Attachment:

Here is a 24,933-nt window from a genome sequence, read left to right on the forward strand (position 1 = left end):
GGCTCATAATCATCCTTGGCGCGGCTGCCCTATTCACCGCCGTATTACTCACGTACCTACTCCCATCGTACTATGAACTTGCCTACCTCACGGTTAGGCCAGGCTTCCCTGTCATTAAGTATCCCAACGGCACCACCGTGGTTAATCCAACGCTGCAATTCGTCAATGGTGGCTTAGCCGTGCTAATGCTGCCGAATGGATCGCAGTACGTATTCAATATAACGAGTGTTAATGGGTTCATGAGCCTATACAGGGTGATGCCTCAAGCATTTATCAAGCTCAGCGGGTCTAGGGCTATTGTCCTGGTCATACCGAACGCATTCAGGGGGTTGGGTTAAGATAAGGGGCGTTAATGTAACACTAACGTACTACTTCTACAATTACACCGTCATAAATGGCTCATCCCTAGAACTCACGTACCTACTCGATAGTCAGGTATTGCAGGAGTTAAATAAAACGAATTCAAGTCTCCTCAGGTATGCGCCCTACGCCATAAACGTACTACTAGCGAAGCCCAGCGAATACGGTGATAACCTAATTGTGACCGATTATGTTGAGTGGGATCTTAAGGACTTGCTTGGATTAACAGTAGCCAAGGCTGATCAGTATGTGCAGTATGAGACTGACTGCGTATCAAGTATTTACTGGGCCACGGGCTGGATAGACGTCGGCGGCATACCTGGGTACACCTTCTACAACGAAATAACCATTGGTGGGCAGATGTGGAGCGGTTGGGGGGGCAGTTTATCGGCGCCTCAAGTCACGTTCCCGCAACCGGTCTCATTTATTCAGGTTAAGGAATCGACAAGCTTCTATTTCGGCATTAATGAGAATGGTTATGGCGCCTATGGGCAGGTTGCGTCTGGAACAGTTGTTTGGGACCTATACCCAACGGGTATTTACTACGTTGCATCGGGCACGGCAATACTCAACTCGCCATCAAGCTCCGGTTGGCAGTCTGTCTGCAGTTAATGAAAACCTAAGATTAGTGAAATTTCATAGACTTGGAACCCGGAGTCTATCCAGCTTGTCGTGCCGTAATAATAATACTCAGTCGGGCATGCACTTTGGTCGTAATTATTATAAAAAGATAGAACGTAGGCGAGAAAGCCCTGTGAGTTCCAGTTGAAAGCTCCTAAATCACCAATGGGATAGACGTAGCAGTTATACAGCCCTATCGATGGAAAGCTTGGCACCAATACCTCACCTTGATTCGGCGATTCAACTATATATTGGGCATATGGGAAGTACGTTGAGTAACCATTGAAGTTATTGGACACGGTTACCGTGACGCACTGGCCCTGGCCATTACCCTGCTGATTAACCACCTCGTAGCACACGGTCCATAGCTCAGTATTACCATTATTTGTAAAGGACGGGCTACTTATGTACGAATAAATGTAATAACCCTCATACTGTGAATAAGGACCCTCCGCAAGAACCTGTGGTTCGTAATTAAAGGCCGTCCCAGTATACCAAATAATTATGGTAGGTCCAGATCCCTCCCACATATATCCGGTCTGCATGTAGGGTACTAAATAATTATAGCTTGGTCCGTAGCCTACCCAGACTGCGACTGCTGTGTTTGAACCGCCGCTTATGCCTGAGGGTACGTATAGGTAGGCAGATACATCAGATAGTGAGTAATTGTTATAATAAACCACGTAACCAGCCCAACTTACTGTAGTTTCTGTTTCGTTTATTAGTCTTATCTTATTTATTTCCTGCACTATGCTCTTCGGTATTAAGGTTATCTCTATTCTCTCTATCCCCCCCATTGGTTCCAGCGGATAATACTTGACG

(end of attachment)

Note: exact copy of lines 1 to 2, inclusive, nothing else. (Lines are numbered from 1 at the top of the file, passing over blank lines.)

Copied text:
Here is a 24,933-nt window from a genome sequence, read left to right on the forward strand (position 1 = left end):
GGCTCATAATCATCCTTGGCGCGGCTGCCCTATTCACCGCCGTATTACTCACGTACCTACTCCCATCGTACTATGAACTTGCCTACCTCACGGTTAGGCCAGGCTTCCCTGTCATTAAGTATCCCAACGGCACCACCGTGGTTAATCCAACGCTGCAATTCGTCAATGGTGGCTTAGCCGTGCTAATGCTGCCGAATGGATCGCAGTACGTATTCAATATAACGAGTGTTAATGGGTTCATGAGCCTATACAGGGTGATGCCTCAAGCATTTATCAAGCTCAGCGGGTCTAGGGCTATTGTCCTGGTCATACCGAACGCATTCAGGGGGTTGGGTTAAGATAAGGGGCGTTAATGTAACACTAACGTACTACTTCTACAATTACACCGTCATAAATGGCTCATCCCTAGAACTCACGTACCTACTCGATAGTCAGGTATTGCAGGAGTTAAATAAAACGAATTCAAGTCTCCTCAGGTATGCGCCCTACGCCATAAACGTACTACTAGCGAAGCCCAGCGAATACGGTGATAACCTAATTGTGACCGATTATGTTGAGTGGGATCTTAAGGACTTGCTTGGATTAACAGTAGCCAAGGCTGATCAGTATGTGCAGTATGAGACTGACTGCGTATCAAGTATTTACTGGGCCACGGGCTGGATAGACGTCGGCGGCATACCTGGGTACACCTTCTACAACGAAATAACCATTGGTGGGCAGATGTGGAGCGGTTGGGGGGGCAGTTTATCGGCGCCTCAAGTCACGTTCCCGCAACCGGTCTCATTTATTCAGGTTAAGGAATCGACAAGCTTCTATTTCGGCATTAATGAGAATGGTTATGGCGCCTATGGGCAGGTTGCGTCTGGAACAGTTGTTTGGGACCTATACCCAACGGGTATTTACTACGTTGCATCGGGCACGGCAATACTCAACTCGCCATCAAGCTCCGGTTGGCAGTCTGTCTGCAGTTAATGAAAACCTAAGATTAGTGAAATTTCATAGACTTGGAACCCGGAGTCTATCCAGCTTGTCGTGCCGTAATAATAATACTCAGTCGGGCATGCACTTTGGTCGTAATTATTATAAAAAGATAGAACGTAGGCGAGAAAGCCCTGTGAGTTCCAGTTGAAAGCTCCTAAATCACCAATGGGATAGACGTAGCAGTTATACAGCCCTATCGATGGAAAGCTTGGCACCAATACCTCACCTTGATTCGGCGATTCAACTATATATTGGGCATATGGGAAGTACGTTGAGTAACCATTGAAGTTATTGGACACGGTTACCGTGACGCACTGGCCCTGGCCATTACCCTGCTGATTAACCACCTCGTAGCACACGGTCCATAGCTCAGTATTACCATTATTTGTAAAGGACGGGCTACTTATGTACGAATAAATGTAATAACCCTCATACTGTGAATAAGGACCCTCCGCAAGAACCTGTGGTTCGTAATTAAAGGCCGTCCCAGTATACCAAATAATTATGGTAGGTCCAGATCCCTCCCACATATATCCGGTCTGCATGTAGGGTACTAAATAATTATAGCTTGGTCCGTAGCCTACCCAGACTGCGACTGCTGTGTTTGAACCGCCGCTTATGCCTGAGGGTACGTATAGGTAGGCAGATACATCAGATAGTGAGTAATTGTTATAATAAACCACGTAACCAGCCCAACTTACTGTAGTTTCTGTTTCGTTTATTAGTCTTATCTTATTTATTTCCTGCACTATGCTCTTCGGTATTAAGGTTATCTCTATTCTCTCTATCCCCCCCATTGGTTCCAGCGGATAATACTTGACG